“Ok, here, here, dude, please!” he says.

Other officers arrive.

At times, trees block the view of the camera and it’s not always clear who is doing what as officers pile on top of Thomas.

One uses a Taser stun gun.

Thomas cries out for help and. toward the end of the beating, for his father: “Dad! Help me. Help me. Help me, dad.”

His voice gets softer and trails off.

By the end of the video, he is lying in a pool of blood as the officers wonder out loud what to do next.

One can be heard saying: “We ran out of options so I got to the end of my Taser and I … smashed his face to hell.”

Thomas suffered brain injuries, facial fractures, rib fractures, and extensive bruising and abrasions, according to prosecutors.

The Orange County coroner listed his manner of death as a homicide and said he died after having his chest compressed, leaving him unable to breathe.

The FBI is investigating possible civil rights violations in his case.

Six Fullerton officers, including Ramos and Cicinelli, were put on paid leave after his death. The case drew widespread attention to the police department of Fullerton, located about 25 miles southeast of downtown Los Angeles.

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90 Shots Fired By Los Angeles California Police Officers At Unarmed Motorist

April 12, 2012

LOS ANGELES, CALIFORNIA – Eight Los Angeles police officers fired more than 90 rounds at an unarmed 19-year-old man who had led them on a high speed freeway pursuit and called 911 to threaten them with a gun, authorities said.

The shooting played out on live television after Abdul Arian refused to pull over when police tried to stop him for erratic driving. He led police on a chase onto the 101 Freeway, where he stopped in dramatic fashion — turning his car and stopping across eastbound lanes.

He jumped out of the car and ran. Then he turned and appeared to run backwards. Police said he assumed a “shooting stance” and appeared to raise his arms and appear to point a weapon, prompting them to open fire.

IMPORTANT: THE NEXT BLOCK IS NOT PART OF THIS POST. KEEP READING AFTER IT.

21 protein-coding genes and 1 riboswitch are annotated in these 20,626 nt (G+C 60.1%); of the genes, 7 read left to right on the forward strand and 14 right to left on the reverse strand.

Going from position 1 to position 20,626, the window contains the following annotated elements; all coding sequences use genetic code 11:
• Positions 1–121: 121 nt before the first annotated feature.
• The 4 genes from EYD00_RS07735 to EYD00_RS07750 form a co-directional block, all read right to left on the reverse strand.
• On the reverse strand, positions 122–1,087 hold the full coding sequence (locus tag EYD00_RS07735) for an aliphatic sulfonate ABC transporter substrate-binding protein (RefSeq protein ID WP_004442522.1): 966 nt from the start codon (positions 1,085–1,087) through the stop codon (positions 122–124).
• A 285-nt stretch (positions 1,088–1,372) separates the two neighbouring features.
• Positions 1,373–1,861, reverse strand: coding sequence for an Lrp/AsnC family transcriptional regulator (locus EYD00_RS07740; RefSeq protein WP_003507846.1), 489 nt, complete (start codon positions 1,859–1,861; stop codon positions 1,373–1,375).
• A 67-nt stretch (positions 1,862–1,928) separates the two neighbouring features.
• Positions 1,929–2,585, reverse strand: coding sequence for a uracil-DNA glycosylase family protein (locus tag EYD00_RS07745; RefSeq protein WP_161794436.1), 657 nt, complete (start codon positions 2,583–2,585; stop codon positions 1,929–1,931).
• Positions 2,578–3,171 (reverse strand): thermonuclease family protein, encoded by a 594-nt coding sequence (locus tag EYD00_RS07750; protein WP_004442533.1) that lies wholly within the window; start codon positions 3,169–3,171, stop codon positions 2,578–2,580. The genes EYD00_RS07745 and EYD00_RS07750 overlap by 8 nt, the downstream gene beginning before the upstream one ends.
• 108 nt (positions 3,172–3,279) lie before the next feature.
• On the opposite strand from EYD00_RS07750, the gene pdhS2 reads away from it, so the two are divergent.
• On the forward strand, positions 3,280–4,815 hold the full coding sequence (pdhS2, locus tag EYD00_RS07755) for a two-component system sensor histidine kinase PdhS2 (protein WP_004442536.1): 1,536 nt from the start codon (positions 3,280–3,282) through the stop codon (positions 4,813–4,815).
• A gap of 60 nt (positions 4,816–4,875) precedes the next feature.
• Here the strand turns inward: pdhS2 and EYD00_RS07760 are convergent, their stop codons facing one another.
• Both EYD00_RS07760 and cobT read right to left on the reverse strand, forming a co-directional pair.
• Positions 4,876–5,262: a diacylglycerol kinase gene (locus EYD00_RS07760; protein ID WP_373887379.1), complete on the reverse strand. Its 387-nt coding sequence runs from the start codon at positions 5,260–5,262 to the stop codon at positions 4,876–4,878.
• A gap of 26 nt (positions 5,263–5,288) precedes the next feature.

No gun was found at the scene, but police released statements Arian made to a 911 dispatcher in which he claims he has a weapon and makes it clear that he’s not afraid to use it.

“I have a gun,” Arian said.

“I’ve been arrested before for possession of destructive devices; I’m not afraid of the cops.”

He also said: “If they pull their guns, I’m going to have to pull my gun out on them.”

According to a news release, the dispatcher pleaded with Arian to surrender peacefully, saying, “I don’t want you to hurt yourself.”

Arian responded with expletives and a threat: “… these police, they’re going to get hurt.”

The department’s force investigation division kept the freeway closed all night as they collected evidence and conducted interviews. Department officials will review several factors related to the incident, including communication tactics and whether the large number of rounds fired endangered other freeway motorists.

No breakdowns were available about how many shots each officer fired.

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Trigger Happy Scottsdale Arizona Police Officer Shoots And Kills Unarmed Man Holding A Baby Outside His Home

February 17, 2012

SCOTTSDALE, ARIZONA — An Arizona man was shot to death by police Tuesday while holding his grandson.

Police say 50-year-old John Loxas was holding his grandchild in his arms as he walked around his Scottsdale neighborhood Tuesday night threatening neighbors and police.

“There were at least three officers in position to engage the suspect. At least one of the officers thought he saw something in the suspect’s hands,” said Sgt. Mark Clark.

Loxas was standing outside of his home with his grandchild still in his arms when Officer James Peters fired one shot to the head, killing the suspect.

Police say the 9-month-old boy was not injured during the shooting.

Officers also escaped unharmed.

Some neighbors are now questioning the officers actions.

Investigators say the officers on the scene thought Loxas was holding a gun.

Detectives did not find a weapon on Loxas following the shooting, but did locate several firearms inside the home.

Officer Peters, who fired the fatal shot, has been involved in seven shootings over the past decade.
Six of those have been fatal, and all have been ruled justified.